Even cold-eyed economists are casting covetous eyes at Maritimes real estate. “I’ve been saying to my wife for years … why don’t we move to Cape Breton?” said Shaun Cathcart, senior economist at CREA, noting that many white-collar professionals working from home have suddenly found themselves free of geographical constraints. “You can buy a house in Ottawa, hold it for one year and sell it, that’s enough equity to buy one of those houses in New Brunswick.”

Mr. Cathcart says New Brunswick’s price rises aren’t entirely about surging Ontario interest, it’s also about a years-long and national trend of the existing inventory of homes being absorbed. “We’ve been moving in this direction for a long time, but the price growth component of it in New Brunswick hadn’t taken off,” he said. As to why sellers would sit out a surging market and decline to list their home, Mr. Cathcart offers one anecdotal reason: “If you think about older folks looking at long-term care [and selling their houses] how much of that is happening now? None.”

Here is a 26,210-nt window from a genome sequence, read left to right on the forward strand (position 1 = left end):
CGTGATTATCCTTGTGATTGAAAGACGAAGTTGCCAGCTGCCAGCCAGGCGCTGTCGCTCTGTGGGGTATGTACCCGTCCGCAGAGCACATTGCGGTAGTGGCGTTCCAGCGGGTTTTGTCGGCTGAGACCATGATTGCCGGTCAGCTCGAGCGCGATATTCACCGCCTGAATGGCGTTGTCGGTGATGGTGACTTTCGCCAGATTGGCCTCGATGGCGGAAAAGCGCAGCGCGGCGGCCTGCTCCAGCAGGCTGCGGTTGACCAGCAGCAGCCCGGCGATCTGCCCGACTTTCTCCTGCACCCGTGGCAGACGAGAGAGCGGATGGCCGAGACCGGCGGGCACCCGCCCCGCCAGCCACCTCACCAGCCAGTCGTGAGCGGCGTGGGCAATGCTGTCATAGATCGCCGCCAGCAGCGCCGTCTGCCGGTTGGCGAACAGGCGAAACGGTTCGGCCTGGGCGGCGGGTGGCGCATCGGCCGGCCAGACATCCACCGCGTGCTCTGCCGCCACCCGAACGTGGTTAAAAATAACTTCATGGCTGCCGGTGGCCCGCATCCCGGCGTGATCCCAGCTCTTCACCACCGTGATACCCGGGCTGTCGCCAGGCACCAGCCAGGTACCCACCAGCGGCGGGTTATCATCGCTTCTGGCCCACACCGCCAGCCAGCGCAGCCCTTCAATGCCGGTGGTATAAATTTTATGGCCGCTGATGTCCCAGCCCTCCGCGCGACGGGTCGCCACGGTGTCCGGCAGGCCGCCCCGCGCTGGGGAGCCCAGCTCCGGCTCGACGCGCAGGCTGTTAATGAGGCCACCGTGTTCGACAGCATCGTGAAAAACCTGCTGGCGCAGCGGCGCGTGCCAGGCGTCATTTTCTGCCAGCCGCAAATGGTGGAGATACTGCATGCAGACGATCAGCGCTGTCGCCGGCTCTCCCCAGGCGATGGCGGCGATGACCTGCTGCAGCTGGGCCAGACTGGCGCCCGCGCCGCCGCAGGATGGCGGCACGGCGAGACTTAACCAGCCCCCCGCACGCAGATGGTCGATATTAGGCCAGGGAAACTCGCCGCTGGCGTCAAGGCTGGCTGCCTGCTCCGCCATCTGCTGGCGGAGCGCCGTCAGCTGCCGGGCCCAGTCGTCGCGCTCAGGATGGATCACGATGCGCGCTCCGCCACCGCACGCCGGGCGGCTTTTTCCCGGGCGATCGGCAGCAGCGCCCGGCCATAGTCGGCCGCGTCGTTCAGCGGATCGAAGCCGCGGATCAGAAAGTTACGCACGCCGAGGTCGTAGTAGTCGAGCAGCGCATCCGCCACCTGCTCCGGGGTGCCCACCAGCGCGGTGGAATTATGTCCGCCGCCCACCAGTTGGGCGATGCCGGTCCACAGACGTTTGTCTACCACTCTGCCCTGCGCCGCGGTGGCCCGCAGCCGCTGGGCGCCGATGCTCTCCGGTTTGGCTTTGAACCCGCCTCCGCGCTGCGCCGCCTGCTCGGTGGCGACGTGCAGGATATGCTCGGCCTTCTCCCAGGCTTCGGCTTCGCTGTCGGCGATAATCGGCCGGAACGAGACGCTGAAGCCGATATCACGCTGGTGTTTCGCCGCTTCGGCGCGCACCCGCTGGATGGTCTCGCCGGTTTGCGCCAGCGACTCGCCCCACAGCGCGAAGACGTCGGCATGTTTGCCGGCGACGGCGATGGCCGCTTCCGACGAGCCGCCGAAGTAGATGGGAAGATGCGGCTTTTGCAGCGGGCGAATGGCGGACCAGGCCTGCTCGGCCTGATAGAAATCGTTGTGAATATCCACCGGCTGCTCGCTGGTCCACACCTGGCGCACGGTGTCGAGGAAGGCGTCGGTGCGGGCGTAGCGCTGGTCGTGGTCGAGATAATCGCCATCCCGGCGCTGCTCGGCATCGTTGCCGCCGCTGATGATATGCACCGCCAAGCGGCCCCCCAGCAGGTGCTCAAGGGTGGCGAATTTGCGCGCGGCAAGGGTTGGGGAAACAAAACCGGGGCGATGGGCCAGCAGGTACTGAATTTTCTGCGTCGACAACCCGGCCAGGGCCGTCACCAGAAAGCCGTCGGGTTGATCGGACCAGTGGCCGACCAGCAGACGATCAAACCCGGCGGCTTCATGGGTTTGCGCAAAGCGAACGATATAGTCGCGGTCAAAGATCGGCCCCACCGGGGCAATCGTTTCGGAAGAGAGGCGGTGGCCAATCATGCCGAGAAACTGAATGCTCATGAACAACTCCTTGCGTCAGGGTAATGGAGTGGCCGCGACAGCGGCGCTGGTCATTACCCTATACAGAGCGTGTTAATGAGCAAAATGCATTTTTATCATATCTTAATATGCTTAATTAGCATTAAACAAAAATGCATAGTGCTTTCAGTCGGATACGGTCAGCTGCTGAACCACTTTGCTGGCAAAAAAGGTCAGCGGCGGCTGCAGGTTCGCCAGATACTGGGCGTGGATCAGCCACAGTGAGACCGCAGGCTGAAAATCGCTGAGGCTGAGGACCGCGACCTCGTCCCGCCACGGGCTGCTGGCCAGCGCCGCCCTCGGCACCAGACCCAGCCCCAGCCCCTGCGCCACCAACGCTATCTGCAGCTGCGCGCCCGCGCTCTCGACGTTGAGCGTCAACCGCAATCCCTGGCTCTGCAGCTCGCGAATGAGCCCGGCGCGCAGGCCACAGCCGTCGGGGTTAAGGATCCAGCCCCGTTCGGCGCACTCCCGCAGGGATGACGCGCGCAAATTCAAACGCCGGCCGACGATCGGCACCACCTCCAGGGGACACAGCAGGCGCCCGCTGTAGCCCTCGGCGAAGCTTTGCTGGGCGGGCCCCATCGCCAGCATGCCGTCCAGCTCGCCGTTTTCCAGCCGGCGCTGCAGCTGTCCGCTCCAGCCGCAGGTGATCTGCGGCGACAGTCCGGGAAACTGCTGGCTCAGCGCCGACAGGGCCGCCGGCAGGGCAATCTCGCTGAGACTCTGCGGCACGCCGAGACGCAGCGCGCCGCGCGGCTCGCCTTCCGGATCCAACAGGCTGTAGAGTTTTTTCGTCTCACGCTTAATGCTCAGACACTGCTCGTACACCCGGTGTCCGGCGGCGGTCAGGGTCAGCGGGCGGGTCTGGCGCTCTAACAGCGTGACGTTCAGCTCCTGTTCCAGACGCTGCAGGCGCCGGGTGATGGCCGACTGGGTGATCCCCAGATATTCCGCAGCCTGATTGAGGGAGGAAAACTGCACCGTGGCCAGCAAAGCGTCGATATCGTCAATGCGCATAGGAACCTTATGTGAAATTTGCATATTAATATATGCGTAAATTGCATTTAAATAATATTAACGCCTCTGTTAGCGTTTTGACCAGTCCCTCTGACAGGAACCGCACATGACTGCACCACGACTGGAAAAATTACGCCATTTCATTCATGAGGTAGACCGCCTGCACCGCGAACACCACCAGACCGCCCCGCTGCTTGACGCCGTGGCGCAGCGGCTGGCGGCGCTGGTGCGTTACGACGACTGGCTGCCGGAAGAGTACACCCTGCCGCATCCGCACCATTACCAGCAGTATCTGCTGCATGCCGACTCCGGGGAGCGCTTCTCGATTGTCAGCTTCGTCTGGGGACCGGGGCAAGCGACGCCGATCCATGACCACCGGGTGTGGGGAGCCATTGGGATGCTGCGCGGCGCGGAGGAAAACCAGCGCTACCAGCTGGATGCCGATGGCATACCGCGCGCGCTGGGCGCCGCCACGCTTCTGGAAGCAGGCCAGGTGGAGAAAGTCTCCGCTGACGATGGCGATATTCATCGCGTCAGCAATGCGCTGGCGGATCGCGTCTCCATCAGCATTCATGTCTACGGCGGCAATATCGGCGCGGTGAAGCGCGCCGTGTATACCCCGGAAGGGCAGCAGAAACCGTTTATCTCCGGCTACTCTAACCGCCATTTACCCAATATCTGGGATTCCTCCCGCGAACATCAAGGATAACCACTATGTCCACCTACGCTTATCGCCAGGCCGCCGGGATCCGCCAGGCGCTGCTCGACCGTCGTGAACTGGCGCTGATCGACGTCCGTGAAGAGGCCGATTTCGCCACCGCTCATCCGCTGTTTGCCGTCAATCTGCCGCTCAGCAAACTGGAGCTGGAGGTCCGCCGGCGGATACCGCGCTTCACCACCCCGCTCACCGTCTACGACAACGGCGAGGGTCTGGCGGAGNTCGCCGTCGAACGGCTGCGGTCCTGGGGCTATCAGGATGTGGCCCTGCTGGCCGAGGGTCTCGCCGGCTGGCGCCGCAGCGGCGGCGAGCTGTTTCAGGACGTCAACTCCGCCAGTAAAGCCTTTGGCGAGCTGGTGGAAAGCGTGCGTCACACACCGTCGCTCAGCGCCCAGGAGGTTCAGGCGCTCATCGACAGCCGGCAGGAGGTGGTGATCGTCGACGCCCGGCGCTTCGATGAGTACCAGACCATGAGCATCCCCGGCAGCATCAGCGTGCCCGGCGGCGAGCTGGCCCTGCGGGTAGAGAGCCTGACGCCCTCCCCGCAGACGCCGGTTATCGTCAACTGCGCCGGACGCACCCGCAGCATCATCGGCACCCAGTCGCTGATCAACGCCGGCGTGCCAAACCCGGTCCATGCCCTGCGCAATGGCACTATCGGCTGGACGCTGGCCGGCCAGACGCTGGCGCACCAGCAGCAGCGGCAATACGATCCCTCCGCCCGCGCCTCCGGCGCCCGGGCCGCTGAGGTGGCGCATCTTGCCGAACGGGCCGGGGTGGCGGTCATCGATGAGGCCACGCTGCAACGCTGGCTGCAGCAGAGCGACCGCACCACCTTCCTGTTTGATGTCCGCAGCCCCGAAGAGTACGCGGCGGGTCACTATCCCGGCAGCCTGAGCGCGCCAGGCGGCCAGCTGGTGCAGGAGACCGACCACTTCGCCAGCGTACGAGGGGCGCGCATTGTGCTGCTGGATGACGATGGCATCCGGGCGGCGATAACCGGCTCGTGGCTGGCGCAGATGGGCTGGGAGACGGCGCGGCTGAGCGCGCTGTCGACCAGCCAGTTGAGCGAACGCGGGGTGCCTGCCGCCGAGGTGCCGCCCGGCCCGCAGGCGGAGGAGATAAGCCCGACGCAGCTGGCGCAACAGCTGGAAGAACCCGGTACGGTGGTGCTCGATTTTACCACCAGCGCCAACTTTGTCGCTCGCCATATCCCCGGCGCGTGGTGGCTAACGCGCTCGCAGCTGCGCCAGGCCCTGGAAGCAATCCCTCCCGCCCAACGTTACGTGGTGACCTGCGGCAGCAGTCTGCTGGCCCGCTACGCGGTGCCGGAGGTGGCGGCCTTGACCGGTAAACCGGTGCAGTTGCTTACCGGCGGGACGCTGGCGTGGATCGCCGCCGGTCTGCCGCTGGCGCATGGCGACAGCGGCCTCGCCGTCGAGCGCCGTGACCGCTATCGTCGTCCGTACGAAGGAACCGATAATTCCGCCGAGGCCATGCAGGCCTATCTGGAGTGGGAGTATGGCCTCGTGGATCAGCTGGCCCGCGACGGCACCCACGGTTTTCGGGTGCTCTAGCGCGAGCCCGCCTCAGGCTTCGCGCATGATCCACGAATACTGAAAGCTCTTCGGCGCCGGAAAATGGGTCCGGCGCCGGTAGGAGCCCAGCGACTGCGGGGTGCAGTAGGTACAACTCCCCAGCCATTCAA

Moving to the Maritimes bubble is not as simple as packing up the car, there’s the two-week quarantine and then you might find yourself surprised by the neighbourhood. Mr. Malenfant recalls one couple buying a dream home in a fishing village, only to realize a working port was a little less picturesque than their imagination.

“We’re just taking it day-by-day, we really love New Brunswick,” said Ms. Taylor, whose latest project is to build up a social media presence on Instagram and TikTok, calling their home The Outpost. They plan to build a tiny-home style cabin over the winter for future renters.

“I miss my family, this is the longest time I’ve ever been away from them,” she said. “But we’ve gotten to know all of our neighbours, and we’re quite close to a few of them. I lived in a condo building for three years and never knew my neighbours. It’s been a bit of a whirlwind, a lot of unknowns … we’re flying by the seat of our pants.”